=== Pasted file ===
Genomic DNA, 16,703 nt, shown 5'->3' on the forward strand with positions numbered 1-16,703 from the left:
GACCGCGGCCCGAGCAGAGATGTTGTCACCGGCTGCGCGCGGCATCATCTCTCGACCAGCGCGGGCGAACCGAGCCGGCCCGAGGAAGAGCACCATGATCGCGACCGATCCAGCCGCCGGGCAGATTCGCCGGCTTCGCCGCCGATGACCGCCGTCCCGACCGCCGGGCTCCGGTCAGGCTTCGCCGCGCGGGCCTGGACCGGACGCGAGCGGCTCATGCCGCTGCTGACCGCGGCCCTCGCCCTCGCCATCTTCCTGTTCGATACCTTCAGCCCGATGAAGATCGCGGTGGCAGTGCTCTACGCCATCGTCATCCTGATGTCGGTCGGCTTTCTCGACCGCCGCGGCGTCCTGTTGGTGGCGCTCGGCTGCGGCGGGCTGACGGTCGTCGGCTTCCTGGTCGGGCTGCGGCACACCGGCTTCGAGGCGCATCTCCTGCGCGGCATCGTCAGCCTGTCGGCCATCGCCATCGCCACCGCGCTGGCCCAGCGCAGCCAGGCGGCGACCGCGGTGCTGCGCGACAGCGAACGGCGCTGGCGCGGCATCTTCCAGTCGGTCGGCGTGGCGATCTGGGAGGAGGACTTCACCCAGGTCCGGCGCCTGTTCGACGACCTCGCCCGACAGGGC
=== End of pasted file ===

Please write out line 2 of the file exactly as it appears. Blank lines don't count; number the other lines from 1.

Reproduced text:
GACCGCGGCCCGAGCAGAGATGTTGTCACCGGCTGCGCGCGGCATCATCTCTCGACCAGCGCGGGCGAACCGAGCCGGCCCGAGGAAGAGCACCATGATCGCGACCGATCCAGCCGCCGGGCAGATTCGCCGGCTTCGCCGCCGATGACCGCCGTCCCGACCGCCGGGCTCCGGTCAGGCTTCGCCGCGCGGGCCTGGACCGGACGCGAGCGGCTCATGCCGCTGCTGACCGCGGCCCTCGCCCTCGCCATCTTCCTGTTCGATACCTTCAGCCCGATGAAGATCGCGGTGGCAGTGCTCTACGCCATCGTCATCCTGATGTCGGTCGGCTTTCTCGACCGCCGCGGCGTCCTGTTGGTGGCGCTCGGCTGCGGCGGGCTGACGGTCGTCGGCTTCCTGGTCGGGCTGCGGCACACCGGCTTCGAGGCGCATCTCCTGCGCGGCATCGTCAGCCTGTCGGCCATCGCCATCGCCACCGCGCTGGCCCAGCGCAGCCAGGCGGCGACCGCGGTGCTGCGCGACAGCGAACGGCGCTGGCGCGGCATCTTCCAGTCGGTCGGCGTGGCGATCTGGGAGGAGGACTTCACCCAGGTCCGGCGCCTGTTCGACGACCTCGCCCGACAGGGC